Consensus is a rare thing in British politics these days. On one thing, however, the overwhelming majority of voters agree. Housing has become a problem. A big problem.
In new polling for CapX this week, Matt Singh found that three in four Britons either ‘strongly agree’ or ‘agree’ that there is a housing crisis in the UK. Just eight per cent disagreed or strongly disagreed.
That is not a surprise. The leaders of both major parties have put the issue close to the heart of their domestic agendas. More importantly, the ways in which ballooning housing costs have disfigured British society are increasingly self-evident.
The latest reminder of the scale of the problem came this week from Civitas, who found that a million more young adults are living with their parents today than two decades ago. That is an increase from 19.5 per cent of 20- to 34-year-olds in 1997, to 25.9 per cent in 2017.
Behind those numbers are young people putting their lives on hold. Delaying marriages, putting off having children and saying no to jobs that aren’t close to their childhood home.
Study after study finds that restrictions on the supply of housing hamper growth, block social mobility and worsen inequality. More or less however you look at it, the high cost of putting a roof over your head – as well as a market clogged up by stamp duty, which disincentivises people from leaving homes ill-suited to their needs – comes at great economic and social expense.
And for the party in government, inaction on housing will have political consequences too. Indeed, private renters arguably cost the Conservatives their majority in 2017.
For all the recognition of the problem, the government is falling short in its response. A report published yesterday by the National Audit Office said that the target of 300,000 new homes a year the government has set for itself by the mid-2020s will be “challenging to meet”. The number of new homes has risen every year since 2012, but 2017-18’s figure was 222,000, still some way short of the target.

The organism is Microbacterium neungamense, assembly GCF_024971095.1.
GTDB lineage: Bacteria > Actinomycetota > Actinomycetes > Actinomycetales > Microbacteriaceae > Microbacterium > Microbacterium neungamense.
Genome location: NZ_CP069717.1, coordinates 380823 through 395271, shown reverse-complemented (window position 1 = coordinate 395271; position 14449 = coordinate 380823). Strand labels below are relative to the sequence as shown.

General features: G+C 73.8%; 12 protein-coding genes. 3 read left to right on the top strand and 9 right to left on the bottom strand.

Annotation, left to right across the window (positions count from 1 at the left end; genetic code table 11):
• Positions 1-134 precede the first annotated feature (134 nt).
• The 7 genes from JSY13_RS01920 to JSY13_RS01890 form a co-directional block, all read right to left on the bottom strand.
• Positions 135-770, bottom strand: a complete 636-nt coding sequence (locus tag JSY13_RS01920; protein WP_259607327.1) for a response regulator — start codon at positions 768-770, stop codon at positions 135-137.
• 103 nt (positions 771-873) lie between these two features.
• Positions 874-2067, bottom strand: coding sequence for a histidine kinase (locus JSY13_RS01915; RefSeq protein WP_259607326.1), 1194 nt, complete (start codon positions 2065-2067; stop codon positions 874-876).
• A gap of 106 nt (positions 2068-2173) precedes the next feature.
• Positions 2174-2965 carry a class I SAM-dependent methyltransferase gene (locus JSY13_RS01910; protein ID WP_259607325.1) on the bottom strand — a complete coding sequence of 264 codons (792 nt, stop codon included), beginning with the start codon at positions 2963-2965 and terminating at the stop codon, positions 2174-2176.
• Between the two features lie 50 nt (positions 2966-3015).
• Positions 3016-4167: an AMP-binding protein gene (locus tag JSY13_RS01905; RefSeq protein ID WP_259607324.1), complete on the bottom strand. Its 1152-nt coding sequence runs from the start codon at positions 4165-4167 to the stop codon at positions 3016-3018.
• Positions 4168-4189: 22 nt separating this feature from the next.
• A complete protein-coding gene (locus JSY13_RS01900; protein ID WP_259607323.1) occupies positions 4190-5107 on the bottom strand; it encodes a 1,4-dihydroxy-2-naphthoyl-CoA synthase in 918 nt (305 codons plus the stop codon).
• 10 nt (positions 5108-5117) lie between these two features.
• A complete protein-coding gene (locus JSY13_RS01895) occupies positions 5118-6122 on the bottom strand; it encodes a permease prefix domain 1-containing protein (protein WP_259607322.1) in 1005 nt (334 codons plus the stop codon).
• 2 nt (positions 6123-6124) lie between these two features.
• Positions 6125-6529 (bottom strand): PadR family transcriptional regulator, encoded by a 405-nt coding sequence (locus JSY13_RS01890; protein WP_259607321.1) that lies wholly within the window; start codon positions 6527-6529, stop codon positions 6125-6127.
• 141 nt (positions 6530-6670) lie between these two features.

Then there is the troublingly narrow way in which the government defines fixing the housing crisis. According to the terms of last year’s review into build out of planning permission into homes led by Sir Oliver Letwin, the objective is ‘an increase in housing supply consistent with a stable housing market in the short term and so that over the long-term house prices rise slower than earnings’.
By that definition, the country is actually ‘fixing’ its housing problem too quickly at the moment.
The sheepishness is, of course, easily explained. Taking action to voters at the sharp end of ever-rising house prices risks alienating the homeowners who have benefited.
And so the honesty with which a Conservative as senior as Chief Secretary to the Treasury Liz Truss described the problem this week was refreshing. Existing homeowners who block development are, she said, ‘the worst vested interest we’ve got’.
The question is how to square the circle by turning NIMBYs into YIMBYs. James Brokenshire and Kit Malthouse understand this problem well. The Secretary of State and Minister responsible for housing are ploughing an interesting furrow by putting stock in the idea of beauty. As Malthouse rightly puts it, ‘beautiful buildings gather support; blank ubiquity garners protest and resentment.’
Whether you think the answer lies in beauty or something else, it is hard to avoid the conclusion that a major rethink of the planning system is an essential part of the solution.
And yet, for all the appreciation of the problem, modest changes to how we decide what gets built where are met with uproar. Meanwhile, as John Myers of London YIMBY pointed out on CapX recently, ‘young people want to live in walkable places, like the Georgians or Edwardians built. And yet the current planning system, dating from 1947, was designed for cities to shrink in population, not increase. No thought was ever given to how in practice to allow many more homes to improve existing places where there are already many homeowners.’
In its report this week the NAO criticised the slow pace with which the Planning Inspectorate handles appeals and fretted over how many local councils have struggled to formulate five-year plans for the supply of land for housing. Doubtless valid criticisms. But one cannot help but think that a problem as serious as the housing crisis will eventually have to mean a more radical response.
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